Mr. DICKS. I think the gentleman from Illinois brings up a very important issue, and I too look forward to working with the gentleman to ensure that classified data is protected from misuse and theft. Cybersecurity may be the most important defense issue that we face in the coming years. The Department of Defense itself is hit 250,000 times per hour, which is unbelievable, but it's true. And so we need to work on this, and I'm glad the gentleman has taken an interest in this important subject.
Mr. FLAKE. The amendment would reduce each of the Research, Development, Test, and Evaluation accounts by 1 percent, or roughly $730 million below the currently appropriated $73 billion provided in this measure.
Amendments of this sort have been offered to other Defense-related measures recently, though they have attempted to cut amounts far greater than what I am proposing. During one of these debates, the chairman of the Defense Subcommittee made the point that ``if you are going to reduce the defense budget, there ought to be a good reason.'' I agree. And I submit that both the severity of the fiscal situation we face and the consequences of inaction are compelling reasons to reduce the defense budget
along with everything else.
The Appropriations Committee started a positive trend when, during the consideration of appropriations for fiscal year 2011, it reduced the RDT&E accounts below the levels that have been funded in recent years.
I applaud the committee for taking a serious look at these and other accounts and for acting accordingly, but I think we need to do better. We're going to have to get used to cutting defense budgets here if we're going to get our fiscal situation in order.
The defense budget accounts for roughly half of the discretionary spending that is considered during the regular appropriations process during the year. According to the Domenici-Rivlin Commission ``Restoring America's Future,'' RDT&E budgets have increased from $49.2 billion in fiscal year 2001 to $80.2 billion in fiscal year 2010.
So you are seeing an amount of about 80 percent higher now than they were in just 2001. That is a 63 percent increase. I'm getting my math wrong here. That report also suggested reducing the RDT&E budget would ``impose greater discipline in research investments.''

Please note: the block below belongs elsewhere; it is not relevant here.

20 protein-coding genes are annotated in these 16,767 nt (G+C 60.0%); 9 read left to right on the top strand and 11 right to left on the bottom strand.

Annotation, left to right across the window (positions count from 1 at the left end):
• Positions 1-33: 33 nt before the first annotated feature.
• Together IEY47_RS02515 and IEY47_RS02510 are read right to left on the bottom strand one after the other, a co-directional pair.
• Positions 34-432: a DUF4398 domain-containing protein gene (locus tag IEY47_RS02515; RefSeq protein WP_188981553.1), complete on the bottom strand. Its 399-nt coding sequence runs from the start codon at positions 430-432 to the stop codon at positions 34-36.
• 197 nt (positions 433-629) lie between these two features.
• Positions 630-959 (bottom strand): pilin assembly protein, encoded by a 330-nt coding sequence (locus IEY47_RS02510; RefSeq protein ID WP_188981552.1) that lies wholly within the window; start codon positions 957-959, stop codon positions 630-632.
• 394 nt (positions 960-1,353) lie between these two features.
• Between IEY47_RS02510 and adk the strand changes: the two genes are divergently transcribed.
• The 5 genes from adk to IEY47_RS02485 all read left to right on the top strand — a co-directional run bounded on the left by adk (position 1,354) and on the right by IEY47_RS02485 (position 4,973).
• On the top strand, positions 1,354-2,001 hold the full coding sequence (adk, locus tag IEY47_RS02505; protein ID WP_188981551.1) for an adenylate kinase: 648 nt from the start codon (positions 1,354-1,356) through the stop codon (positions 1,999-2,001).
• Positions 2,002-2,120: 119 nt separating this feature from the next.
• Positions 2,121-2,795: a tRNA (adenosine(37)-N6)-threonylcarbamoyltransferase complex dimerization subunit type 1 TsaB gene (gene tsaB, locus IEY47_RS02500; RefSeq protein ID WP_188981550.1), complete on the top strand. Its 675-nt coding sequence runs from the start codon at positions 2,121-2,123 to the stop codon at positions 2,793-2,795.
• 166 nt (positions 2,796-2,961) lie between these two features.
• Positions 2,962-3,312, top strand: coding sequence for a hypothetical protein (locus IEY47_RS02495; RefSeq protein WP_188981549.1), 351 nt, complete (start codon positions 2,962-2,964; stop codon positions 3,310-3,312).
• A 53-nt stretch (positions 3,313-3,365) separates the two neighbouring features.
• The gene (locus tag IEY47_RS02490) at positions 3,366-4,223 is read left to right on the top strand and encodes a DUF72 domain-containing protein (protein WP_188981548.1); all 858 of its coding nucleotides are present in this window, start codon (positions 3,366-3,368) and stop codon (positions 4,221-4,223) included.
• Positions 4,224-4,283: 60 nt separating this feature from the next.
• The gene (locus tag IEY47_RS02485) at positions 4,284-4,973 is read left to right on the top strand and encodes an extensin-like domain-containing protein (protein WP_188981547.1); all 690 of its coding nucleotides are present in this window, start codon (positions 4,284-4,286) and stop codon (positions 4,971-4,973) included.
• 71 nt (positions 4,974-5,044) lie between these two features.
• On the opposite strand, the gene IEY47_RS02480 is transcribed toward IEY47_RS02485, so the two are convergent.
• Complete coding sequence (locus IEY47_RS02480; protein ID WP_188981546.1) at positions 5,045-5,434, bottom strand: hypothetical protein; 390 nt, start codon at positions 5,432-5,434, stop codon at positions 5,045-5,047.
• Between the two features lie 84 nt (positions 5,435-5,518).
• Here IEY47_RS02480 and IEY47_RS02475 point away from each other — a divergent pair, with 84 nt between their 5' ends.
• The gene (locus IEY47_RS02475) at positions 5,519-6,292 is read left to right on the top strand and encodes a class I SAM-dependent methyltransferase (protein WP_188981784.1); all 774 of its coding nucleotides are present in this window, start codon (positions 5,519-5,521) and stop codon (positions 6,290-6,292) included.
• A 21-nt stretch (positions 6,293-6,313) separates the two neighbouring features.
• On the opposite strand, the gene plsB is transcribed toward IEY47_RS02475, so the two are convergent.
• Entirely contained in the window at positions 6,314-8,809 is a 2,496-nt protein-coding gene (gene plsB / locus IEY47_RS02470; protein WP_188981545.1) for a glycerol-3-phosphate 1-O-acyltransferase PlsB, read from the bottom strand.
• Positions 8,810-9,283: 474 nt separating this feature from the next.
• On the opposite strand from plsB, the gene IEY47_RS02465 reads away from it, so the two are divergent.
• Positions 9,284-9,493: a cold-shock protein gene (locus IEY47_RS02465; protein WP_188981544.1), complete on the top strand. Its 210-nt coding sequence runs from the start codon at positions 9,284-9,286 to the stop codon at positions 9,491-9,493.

In addition, Gordon Adams of the Stimson Center argues in an essay in Foreign Affairs magazine that the RDT&E budget should be reduced, saying that ``it would be safe to cut it, too, by 19 percent between fiscal year 2012 and fiscal year 2018. Such a reduction would yield $87 billion in savings while keeping the United States' level of military R&D far above any other country.''
I'm not attempting to or suggesting that we make cuts that deep in these accounts with this amendment. I recognize that they have already taken a sizeable hit in fiscal year 11. I also know that my colleagues will come to the floor and tout the values of these accounts. They'll talk about and highlight important successes we've achieved with weapons and other systems that wouldn't have been possible without these accounts. I recognize that.
But if we're all going to have to get used to voting for cuts in defense, cutting 1 percent of the $73 billion made available to RDT&E is far from Draconian and will not preclude any such future successes.
I urge adoption of the amendment.
I yield back the balance of my time.
Mr. DICKS. The allocation for the Defense bill has already been reduced [Page: H4739]
by $9 billion. Funding for the research and development title of the bill has been reduced from the 2011 level by nearly $2 billion. Further reductions risk harming critical technology development needed to keep current weapons relevant and needed to develop next generation weapons and technologies required to maintain the U.S. edge in military technologies.
The reduction would adversely affect many systems now in development, including the Joint Strike Fighter, where we certainly do not want to fall behind, advanced submarine development, the long-range strike program, missile defense program, further development of precision weapons systems and many others.
I urge my colleagues to reject this amendment.
Mr. DICKS. Last year we were $17 billion below last year, $9 billion this year. So we're making some serious cuts in this budget.